Spanish Gypsies live and breathe flamenco, as "Gypsy Passion," an artfully conceived production from Andalusia, rightly suggests at the Plymouth Theater (236 West 45th Street, Manhattan).
Based in Jerez, the three generations of dancers and musicians on view perform with ingenuity, charm and dignity, qualities often submerged elsewhere in the firebrand exuberance and sensuality that the public associates with flamenco.
These elements, incidentally, are hardly missing from this two-act presentation, but they surface here with dramatic logic, not for their own sake. The dances are never performed in isolation. Each is linked to another in a loose narrative that explores the life of an Andalusian clan at work and at play: its members are as apt to do their marketing in "Gypsy Passion" as to fall in love through song and dance.
The show's originality lies in this variety: every dance is seen as different, its special aspects firmly defined when it is placed in a functional context. There may be a faint didacticism to this approach, but the commitment of the performers, including a crowd-pleasing quartet of endearing young girls, wraps the conceptual core in human warmth. "Gypsy Passion" looks perfectly at home on Broadway as a family show.
Something of a sleeper when it had a brief run in New York in April, the production is presented with support from the Andalusian Government and is the brainchild of a Spanish diplomat, Tomas Rodriguez-Pantoja. The artistic and music director is Manuel Morao, who began his career as a dancer with internationally known troupes and who is now, as he proves throughout the show, a master of the guitar.
Flamenco itself came to be defined as a genre only in the 19th century, although its antecedents were visible in the 18th century. The strict rhythmic forms of flamenco music and dance tend to be identified with Gypsy performers, but the greatest flamenco dancers are not always of Gypsy origin. Nonetheless, there is Gypsy style to flamenco that only those reared in it can convey, and it is seen in the especially serpentine arms and rotating wrists of the female dancers in "Gypsy Passion."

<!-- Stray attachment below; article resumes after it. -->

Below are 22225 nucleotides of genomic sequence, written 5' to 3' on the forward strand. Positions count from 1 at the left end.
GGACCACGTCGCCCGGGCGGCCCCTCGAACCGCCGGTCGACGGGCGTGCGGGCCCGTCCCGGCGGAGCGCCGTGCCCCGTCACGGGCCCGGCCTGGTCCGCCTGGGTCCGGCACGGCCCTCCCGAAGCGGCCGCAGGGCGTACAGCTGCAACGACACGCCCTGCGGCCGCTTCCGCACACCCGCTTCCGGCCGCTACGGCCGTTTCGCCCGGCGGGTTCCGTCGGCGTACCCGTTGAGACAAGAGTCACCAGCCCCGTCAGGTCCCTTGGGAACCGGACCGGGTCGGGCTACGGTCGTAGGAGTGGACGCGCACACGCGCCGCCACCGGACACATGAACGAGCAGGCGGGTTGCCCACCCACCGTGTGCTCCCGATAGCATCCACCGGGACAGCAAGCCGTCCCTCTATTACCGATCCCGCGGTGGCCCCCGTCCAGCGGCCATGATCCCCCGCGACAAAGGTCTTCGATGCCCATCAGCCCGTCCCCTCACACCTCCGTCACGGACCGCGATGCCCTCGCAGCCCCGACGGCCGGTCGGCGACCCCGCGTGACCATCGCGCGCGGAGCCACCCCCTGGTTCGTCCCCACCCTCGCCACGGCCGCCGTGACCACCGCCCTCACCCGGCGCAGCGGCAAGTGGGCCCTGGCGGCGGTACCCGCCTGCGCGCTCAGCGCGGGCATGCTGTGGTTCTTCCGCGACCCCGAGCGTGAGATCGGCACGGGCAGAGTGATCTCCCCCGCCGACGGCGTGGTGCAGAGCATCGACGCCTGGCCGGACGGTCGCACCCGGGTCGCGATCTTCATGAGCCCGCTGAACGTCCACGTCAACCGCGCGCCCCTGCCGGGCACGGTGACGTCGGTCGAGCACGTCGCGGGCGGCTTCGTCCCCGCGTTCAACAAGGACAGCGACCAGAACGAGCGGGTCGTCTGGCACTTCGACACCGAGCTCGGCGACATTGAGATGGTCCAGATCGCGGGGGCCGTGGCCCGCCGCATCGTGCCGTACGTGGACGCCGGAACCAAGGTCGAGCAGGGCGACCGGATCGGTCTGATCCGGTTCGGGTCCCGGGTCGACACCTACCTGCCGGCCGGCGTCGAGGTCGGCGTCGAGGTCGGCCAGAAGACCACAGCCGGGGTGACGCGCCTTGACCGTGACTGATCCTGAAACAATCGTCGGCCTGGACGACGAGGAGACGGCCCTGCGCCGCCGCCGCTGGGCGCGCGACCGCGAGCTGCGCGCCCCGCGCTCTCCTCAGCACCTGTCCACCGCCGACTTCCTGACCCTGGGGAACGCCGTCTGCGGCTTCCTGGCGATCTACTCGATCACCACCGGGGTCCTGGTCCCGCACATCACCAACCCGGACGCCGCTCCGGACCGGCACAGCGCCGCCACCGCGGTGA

A campfire scene (with woodland scenery by David Sumner and lighting by Tom Sturge) begins the show. Juana la del Pipa sings out with marvelously deep-throated resonance as Concha Vargas dances an earthy Solea.
A sense of community is always projected, and the mimed rejoicing over the birth of a child becomes a pretext for another burst of dancing, in which Sara Baras, a serene beauty with clarity in heel work and an angular silhouette, comes to the fore.
The pace, a bit slow at first, picks up when the clan moves to town, represented by stylized grillwork that suggests a tavern and a market place. Mr. Morao, Luis Moneo and Antonio Moreno, the guitarists, and Lorenzo Galvez, the singer, suggest they have seen the world that the younger pair in front of them -- Juan Antonio Ogalla and Carmen de la Jeroma -- are still discovering. Mr. Ogalla is an impressive dancer, wiry and taut, surly and explosive by turn but always careful of his form, while his partner has a smile upon her lips that agrees with her polished flow.
The company's style is understated, although the joyful Bulerias features the irrepressible youngsters -- Manuela Nunez, Mercedes Ruiz, Patricia Valdes and Estefania Aranda -- charging out to perform their solos with schooled precision.
The second act, entitled "The Gypsy Village," begins with another fine singer, Pepe de la Joaquina, and is centered around a courtship and a wedding night. The choreography, credited to a collective called the Gitanos de Jerez (the Gypsies of Jerez), now takes on a more artificial but theatrical tone. Miss Baras is sensuality personified and her partner is Antonio el Pipa, a bit free in form but lively in his powerful heel work.